COLUMBUS, Ohio -- After his solo, private watch party was over and the chicken wings were all devoured, J.T. Barrett drove over to the Woody Hayes Athletic Center and walked to a podium in the team room.
As simple as that act was for an athlete who has rewritten the record books as the quarterback at Ohio State, the meaning wasn’t lost on Barrett.
Two years ago as a redshirt freshman, Barrett took the Buckeyes to the brink of the postseason. But a fractured ankle in the regular-season finale against Michigan put him on the sideline, on wheels and out of the spotlight as Ohio State went on to win the College Football Playoff without him.
Now, with the Buckeyes’ date against No. 2 Clemson in the PlayStation Fiesta Bowl officially confirmed, it’s finally his turn.
“I'm actually a healthy body,” Barrett joked. “As you see, I'm not on a scooter or anything.
“I think it's a blessing just to be healthy throughout the long season. Just to be able to play, man, it's crazy. I'm thankful for that. ... It's one of the things when I first came here, I wrote down my goals. One of them was to win a national championship. We won one, but I didn't get to play in it.”
Barrett still was a meaningful contributor on the way to that championship, both for the work he did while healthy, after being thrust into the starting role on short notice after Braxton Miller’s training camp injury, and for what he did as a behind-the-scenes leader helping Cardale Jones prepare for his postseason rampage.
But there’s obviously a difference between delivering on the sport’s biggest stage and performing in the pressure-packed playoff games and watching from the sideline, particularly as it might relate to Barrett’s eventual legacy with Ohio State.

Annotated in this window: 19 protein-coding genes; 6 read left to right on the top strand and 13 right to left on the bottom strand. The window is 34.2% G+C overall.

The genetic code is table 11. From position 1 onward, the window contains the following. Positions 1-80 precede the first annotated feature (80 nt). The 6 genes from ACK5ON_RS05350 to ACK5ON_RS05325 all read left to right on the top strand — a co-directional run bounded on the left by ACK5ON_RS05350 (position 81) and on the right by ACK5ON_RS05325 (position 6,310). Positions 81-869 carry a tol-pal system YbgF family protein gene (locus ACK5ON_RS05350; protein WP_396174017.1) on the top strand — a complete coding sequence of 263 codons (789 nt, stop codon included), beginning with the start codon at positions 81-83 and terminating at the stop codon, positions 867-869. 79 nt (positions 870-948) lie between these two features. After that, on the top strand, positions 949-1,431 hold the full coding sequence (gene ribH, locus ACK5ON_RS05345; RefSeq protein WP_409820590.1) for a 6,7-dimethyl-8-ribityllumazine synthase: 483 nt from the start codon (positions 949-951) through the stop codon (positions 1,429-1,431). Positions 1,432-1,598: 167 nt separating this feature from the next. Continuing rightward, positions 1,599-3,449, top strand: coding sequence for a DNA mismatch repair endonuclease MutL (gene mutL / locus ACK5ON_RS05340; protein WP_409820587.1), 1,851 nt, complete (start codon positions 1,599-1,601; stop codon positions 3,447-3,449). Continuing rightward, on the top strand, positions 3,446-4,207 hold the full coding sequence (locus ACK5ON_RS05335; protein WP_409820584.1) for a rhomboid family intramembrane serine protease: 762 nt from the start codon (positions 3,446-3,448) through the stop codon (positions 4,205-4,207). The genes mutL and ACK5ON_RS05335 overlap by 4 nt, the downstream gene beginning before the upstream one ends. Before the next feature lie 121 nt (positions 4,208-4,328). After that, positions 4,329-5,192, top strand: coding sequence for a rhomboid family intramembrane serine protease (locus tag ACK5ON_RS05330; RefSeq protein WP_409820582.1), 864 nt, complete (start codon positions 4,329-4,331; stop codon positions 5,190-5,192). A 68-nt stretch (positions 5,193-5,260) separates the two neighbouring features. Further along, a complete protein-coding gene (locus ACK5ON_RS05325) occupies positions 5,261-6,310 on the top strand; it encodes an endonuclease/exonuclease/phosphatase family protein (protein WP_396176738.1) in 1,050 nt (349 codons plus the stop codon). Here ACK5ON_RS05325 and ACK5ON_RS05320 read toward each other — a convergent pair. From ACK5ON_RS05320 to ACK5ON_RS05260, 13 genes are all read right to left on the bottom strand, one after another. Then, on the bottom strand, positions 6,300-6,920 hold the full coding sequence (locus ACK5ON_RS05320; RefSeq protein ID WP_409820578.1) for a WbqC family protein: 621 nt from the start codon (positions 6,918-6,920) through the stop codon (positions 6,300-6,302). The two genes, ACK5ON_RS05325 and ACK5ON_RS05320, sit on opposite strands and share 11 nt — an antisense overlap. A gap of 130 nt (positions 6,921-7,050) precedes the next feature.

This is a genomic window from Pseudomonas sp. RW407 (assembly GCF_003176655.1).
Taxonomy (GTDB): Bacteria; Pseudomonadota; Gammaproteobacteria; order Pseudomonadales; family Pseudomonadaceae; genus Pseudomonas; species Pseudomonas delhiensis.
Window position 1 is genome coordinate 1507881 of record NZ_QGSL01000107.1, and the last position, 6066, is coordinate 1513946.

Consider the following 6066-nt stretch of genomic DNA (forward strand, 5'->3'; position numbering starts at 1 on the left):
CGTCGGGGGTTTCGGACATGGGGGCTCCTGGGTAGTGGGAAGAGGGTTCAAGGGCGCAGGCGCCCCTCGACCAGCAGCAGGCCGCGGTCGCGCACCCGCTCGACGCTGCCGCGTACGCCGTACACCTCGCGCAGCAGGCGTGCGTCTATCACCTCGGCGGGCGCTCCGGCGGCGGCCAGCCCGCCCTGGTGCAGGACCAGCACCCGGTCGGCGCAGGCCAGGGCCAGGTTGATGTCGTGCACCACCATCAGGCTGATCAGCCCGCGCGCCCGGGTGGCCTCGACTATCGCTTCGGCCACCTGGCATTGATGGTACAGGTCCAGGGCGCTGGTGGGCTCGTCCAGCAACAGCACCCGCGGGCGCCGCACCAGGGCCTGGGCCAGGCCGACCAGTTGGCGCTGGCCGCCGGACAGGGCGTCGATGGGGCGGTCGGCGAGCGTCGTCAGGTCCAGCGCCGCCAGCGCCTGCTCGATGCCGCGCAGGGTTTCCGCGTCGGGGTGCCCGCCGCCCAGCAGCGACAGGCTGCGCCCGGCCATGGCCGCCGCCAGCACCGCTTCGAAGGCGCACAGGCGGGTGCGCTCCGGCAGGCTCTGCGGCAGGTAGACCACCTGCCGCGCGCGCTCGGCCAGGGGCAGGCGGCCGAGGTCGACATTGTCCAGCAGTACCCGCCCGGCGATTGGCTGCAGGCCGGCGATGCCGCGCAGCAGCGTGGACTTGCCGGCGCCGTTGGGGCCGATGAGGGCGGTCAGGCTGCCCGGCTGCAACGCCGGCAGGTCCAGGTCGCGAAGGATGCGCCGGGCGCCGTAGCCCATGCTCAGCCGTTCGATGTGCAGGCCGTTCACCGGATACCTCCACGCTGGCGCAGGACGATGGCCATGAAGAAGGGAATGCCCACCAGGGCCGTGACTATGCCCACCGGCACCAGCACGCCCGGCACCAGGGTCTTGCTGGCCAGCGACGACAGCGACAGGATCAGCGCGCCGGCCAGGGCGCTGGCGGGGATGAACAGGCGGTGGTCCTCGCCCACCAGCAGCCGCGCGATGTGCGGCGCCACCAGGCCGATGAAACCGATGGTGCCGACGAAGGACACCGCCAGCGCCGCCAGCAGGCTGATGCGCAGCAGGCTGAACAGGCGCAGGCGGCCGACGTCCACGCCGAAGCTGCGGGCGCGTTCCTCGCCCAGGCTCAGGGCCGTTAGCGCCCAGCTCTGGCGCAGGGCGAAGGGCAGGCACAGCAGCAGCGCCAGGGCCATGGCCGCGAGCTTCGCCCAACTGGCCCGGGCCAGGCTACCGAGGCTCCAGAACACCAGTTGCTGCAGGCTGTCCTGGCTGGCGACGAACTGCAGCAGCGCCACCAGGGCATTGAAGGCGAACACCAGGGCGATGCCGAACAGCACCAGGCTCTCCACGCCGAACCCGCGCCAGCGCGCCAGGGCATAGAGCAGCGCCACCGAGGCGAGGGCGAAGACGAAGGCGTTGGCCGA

Thanks to all the piles of records and accolades he has earned over the last three seasons, Barrett has become well-versed in deflecting that conversation and saving it for when he’s “retired from playing ball and sitting at the house somewhere in the south.” But for somebody who just as quickly points to wins and losses instead of his touchdown passes or rushing totals, the significance of this month for his career isn’t likely to be something he’s unaware of as Ohio State returns to the practice field.
“Right now the main thing is to win this game against Clemson,” Barrett said. “I think that's what I'm about. I think at the end of the day, that's all that really matters: Are you able to win football games? I feel like, you know, there are players that may have put up a lot of points, but at the end of the day, their team, they don't win.
“That's what we talk about at the end of the day. Are you a winner or did your team lose? I feel like I'm a winner. I'm worried about winning this game against Clemson and making sure we get everybody on the same page, go out there and play our best.”
The Buckeyes obviously have done that before in the short history of the College Football Playoff, and Barrett has seen up close what it takes. From the training camp-like practices early in December to the events surrounding the game, and then the turnaround from the semifinal to the title game, Barrett has been through that before with the Buckeyes.
He wasn’t able to experience everything on the field, of course. But Barrett’s moment to live all of it without any limitations has arrived.
“You know, he was an incredible contributor to our playoff run two years ago, even when he wasn’t playing,” Ohio State coach Urban Meyer said. “Obviously he had a great year as a redshirt freshman, but his leadership skills and his ability to help Cardale prepare for those big games was remarkable.
“J.T. is like a son to me. I love him, and he knows it. We’re very close, and I’m anxious to watch him prepare for this big-time game.”
Once the television was turned off and the wings were gone, Barrett officially could get started and turn his attention to the playoff -- his first as a healthy quarterback.